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The Office of Marie Nipper
THE SKY IS THE LIMIT. She calls her latest venture at the newly reopened art museum Copenhagen Contemporary a ‘bumblebee project’, meaning a project which is unaware of its incapability to fly - just like the bumblebee. Marie Nipper is proud of all the things she has achieved and has kept a humble attitude. Already at this early stage of her life, she has achieved more than most could hope for - being the director of one of the most promising art institutions in Copenhagen. With her husband Simon Friese, also a praised art professional, she has two children; Uma, who is almost four, and the few months old August. Recently, they exchanged their large apartment in Copenhagen’s centre for a classic house in the outer boroughs. She welcomes us into their new home to talk about her work, the contemporary art world, and the art of balance.
THE NEXT BIG THING
August hangs quietly on her arm, as she effortlessly shows us around the house, leading us up the stairs and into her new office. The three-story house features a lovely office with sloped walls and a desk in its centre. Both a working room for Marie and Simon, there is space for their children: a round colouring table and a hanging cradle are prominent in the room. The art world is a demanding business, and instead of cutting back, the couple has arranged themselves and found possibilities to be a family in the midst of it all.
“I think it’s important to introduce children to art. My own life is marked by a family in which art played a major role. We want it to be part of Copenhagen Contemporary because getting the opportunity to experience art as a child, makes it that much easier to take it in later in life,” Marie says.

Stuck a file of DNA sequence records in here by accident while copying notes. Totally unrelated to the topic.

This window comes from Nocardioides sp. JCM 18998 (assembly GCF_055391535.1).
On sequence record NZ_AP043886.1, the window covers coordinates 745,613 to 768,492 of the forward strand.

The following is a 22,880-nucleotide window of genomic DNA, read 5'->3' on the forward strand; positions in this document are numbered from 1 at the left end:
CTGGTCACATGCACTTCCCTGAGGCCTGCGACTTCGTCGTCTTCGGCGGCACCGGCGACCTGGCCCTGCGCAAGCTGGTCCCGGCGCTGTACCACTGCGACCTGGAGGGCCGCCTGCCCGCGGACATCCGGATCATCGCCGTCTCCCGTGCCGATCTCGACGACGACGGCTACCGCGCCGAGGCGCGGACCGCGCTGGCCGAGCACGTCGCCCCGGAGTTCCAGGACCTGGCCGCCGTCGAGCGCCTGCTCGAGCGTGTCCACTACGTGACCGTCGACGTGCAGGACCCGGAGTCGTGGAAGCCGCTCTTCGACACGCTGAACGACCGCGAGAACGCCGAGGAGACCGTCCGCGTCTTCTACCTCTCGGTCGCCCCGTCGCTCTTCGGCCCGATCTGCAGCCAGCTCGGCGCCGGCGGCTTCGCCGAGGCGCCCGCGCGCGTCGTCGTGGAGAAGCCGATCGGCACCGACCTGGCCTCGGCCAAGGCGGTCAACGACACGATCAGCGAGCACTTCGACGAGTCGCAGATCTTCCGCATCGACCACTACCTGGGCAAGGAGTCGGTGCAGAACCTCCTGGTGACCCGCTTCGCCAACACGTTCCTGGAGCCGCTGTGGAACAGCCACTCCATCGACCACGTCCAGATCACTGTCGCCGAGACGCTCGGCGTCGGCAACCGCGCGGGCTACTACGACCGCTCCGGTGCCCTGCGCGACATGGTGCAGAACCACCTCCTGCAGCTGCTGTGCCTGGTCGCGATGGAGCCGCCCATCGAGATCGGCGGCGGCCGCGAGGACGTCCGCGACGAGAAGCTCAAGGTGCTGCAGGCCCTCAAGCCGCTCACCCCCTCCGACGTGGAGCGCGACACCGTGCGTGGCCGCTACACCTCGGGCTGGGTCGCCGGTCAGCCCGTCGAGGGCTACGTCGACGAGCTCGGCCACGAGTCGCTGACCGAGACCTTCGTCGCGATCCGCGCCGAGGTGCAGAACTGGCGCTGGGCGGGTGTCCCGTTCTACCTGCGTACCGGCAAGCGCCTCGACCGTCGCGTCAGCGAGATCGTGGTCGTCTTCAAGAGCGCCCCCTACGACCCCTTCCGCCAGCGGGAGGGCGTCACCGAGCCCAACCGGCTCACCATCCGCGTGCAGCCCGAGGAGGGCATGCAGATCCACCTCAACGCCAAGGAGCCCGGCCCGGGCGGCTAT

It is easy to lose your breath when trying to follow Marie’s fast-paced career – merely 39 years old, it becomes evident that this is just the beginning. A short recap: after graduating from university with a degree in art history, she got her first job at ARoS – Aarhus Art Museum. Here, she discovered that her real talent and passion was amidst the dialogues with the artists themselves. She recalls: “Artists have all sorts of takes on what it means to be human. I found that juncture very inspiring.”
During her first maternity leave with Uma, there was an available position as Senior Curator at the Tate Modern in Liverpool. With a nine months old baby, a move to Liverpool was not realistic, so when she was offered the job, she decided to split her time between Liverpool and Copenhagen. After some time, she returned to Copenhagen full-time to be a freelance consultant and curator. Before long, Tate wanted her back – this time as artistic director. Unable to resist such a great offer, she went back to England to lead this world-renowned museum with an impressive art collection. About a year ago, her phone rang, and she was pulled back to Denmark to lead and develop the new and ambitious gallery Copenhagen Contemporary. And this is all just over the past nine years.
THE WEIRD AND THE BEAUTIFUL
Marie is returning to an art scene in Denmark, which has changed since she started in the business. A new interest in contemporary art has sparked amongst the Danes, she explains:
“The audience in Copenhagen has become braver - there is a new interest in contemporary art. The perception that contemporary art is something inaccessible has changed, no longer necessitating an advanced knowledge of art to get an experience. Olafur Eliasson is a great example of this: you can experience his work intuitively with your body, but it offers a complexity which anyone can extract at their own pace.”
Giving up a position at an internationally recognised art museum for a newly founded institution with no history and less money, may sound like a surprising choice, yet the match reflects Marie’s attitude:
“What I love about Copenhagen Contemporary is that the organisation is very flexible, which means that we can quickly react on any new ideas. We want to create an informal environment around art and make the scene more urban. I don’t have the patience for the inner workings of big, classic institutions, although I love visiting them myself.”